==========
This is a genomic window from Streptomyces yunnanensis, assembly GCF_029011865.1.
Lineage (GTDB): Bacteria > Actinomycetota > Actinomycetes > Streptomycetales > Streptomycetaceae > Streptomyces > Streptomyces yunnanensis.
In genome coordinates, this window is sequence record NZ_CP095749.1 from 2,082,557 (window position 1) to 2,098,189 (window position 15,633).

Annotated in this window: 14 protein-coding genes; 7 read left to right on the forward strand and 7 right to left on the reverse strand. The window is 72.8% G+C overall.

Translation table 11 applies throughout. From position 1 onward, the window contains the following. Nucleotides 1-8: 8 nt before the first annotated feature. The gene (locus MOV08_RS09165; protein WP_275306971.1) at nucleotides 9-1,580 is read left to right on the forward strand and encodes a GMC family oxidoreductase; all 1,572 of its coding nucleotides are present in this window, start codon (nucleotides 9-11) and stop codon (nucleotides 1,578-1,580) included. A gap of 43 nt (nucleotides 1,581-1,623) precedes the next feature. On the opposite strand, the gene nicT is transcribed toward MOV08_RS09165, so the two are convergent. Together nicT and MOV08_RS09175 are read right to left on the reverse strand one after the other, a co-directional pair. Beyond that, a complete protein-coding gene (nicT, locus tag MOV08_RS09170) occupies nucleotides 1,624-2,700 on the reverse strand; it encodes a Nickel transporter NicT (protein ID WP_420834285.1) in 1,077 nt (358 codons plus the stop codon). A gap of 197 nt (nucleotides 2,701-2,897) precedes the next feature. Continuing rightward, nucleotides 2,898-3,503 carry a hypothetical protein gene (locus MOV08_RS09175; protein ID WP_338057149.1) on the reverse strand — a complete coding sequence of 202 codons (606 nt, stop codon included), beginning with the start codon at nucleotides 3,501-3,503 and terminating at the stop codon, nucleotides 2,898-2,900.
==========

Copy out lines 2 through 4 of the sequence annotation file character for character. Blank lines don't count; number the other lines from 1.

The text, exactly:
Lineage (GTDB): Bacteria > Actinomycetota > Actinomycetes > Streptomycetales > Streptomycetaceae > Streptomyces > Streptomyces yunnanensis.
In genome coordinates, this window is sequence record NZ_CP095749.1 from 2,082,557 (window position 1) to 2,098,189 (window position 15,633).

Annotated in this window: 14 protein-coding genes; 7 read left to right on the forward strand and 7 right to left on the reverse strand. The window is 72.8% G+C overall.